Today is the birthday (1865) of William Butler Yeats, Irish poet and one of the foremost figures of 20th century literature. He was not only a pillar of both the Irish and British literary establishments, in his later years he served as an Irish Senator for two terms. Yeats was a driving force behind the Irish Literary Revival and, along with Lady Gregory, Edward Martyn, and others, founded the Abbey Theatre, where he served as its chief during its early years. In 1923 he was awarded the Nobel Prize in Literature as the first Irishman so honored for what the Nobel Committee described as “inspired poetry, which in a highly artistic form gives expression to the spirit of a whole nation.” Yeats is generally considered one of the few writers who completed many of their greatest works after being awarded the Nobel Prize; such works include The Tower (1928) and The Winding Stair and Other Poems (1929). Yeats was a very good friend of American expatriate poet and Bollingen Prize laureate Ezra Pound. He also wrote the introduction for Rabindranath Tagore’s Gitanjali.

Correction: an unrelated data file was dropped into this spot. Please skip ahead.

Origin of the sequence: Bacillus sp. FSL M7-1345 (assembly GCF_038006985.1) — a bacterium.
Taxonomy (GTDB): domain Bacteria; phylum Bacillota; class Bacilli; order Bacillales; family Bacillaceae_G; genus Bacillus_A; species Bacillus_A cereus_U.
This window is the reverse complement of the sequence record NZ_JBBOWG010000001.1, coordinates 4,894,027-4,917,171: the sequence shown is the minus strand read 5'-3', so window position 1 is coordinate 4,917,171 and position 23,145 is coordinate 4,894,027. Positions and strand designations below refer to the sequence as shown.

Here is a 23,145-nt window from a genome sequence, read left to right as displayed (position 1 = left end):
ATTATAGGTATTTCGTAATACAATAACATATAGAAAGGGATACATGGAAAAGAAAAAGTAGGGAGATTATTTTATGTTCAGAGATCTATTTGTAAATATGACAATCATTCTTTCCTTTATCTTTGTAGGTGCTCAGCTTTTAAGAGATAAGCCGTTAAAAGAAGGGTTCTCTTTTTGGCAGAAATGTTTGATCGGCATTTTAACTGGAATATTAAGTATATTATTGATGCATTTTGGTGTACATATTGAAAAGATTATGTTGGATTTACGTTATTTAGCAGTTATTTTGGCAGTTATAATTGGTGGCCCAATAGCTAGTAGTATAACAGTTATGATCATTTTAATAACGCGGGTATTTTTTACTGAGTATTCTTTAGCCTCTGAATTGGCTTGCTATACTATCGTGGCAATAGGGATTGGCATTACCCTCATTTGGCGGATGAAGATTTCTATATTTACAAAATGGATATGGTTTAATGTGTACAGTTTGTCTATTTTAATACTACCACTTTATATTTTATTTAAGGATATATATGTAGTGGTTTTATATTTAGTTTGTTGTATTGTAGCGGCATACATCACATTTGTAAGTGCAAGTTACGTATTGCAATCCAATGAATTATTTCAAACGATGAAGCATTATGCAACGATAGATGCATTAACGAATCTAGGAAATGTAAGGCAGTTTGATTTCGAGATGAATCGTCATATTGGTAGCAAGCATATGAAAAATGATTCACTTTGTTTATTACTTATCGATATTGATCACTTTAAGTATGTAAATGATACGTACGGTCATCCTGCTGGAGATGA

Yeats was born in Dublin and educated there and in London; he spent his childhood holidays in County Sligo. He studied poetry in his youth and from an early age was fascinated by both Irish legends and the occult. Those topics feature in the first phase of his work, which lasted roughly until the turn of the 20th century. His earliest volume of verse was published in 1889, and its slow-paced and lyrical poems display Yeats’s debts to Edmund Spenser, Percy Bysshe Shelley, and the poets of the Pre-Raphaelite Brotherhood. From 1900, Yeats’s poetry grew more physical and realistic. He largely renounced the transcendental beliefs of his youth, though he remained preoccupied with physical and spiritual masks, as well as with cyclical theories of life.
Rather than give you a long exposition on Yeats’s life and ideas, which could take up volumes, I will focus on two aspects of his life and work. First, his relationship with Maud Gonne, which gives us insight into his passions and personality, and second, one of his most famous poems, “The Second Coming” which reflects his lifelong interest in the mystical and in alternatives to common Christian visions of history.
In 1889, Yeats met Maud Gonne, then a 23-year-old English heiress and ardent Irish Nationalist. Gonne was eighteen months younger than Yeats and later claimed she met the poet as a “paint-stained art student.” Gonne had admired “The Isle of Statues” and sought out his acquaintance. Yeats became obsessed with her, and she had a significant and lasting effect on his poetry and his life thereafter.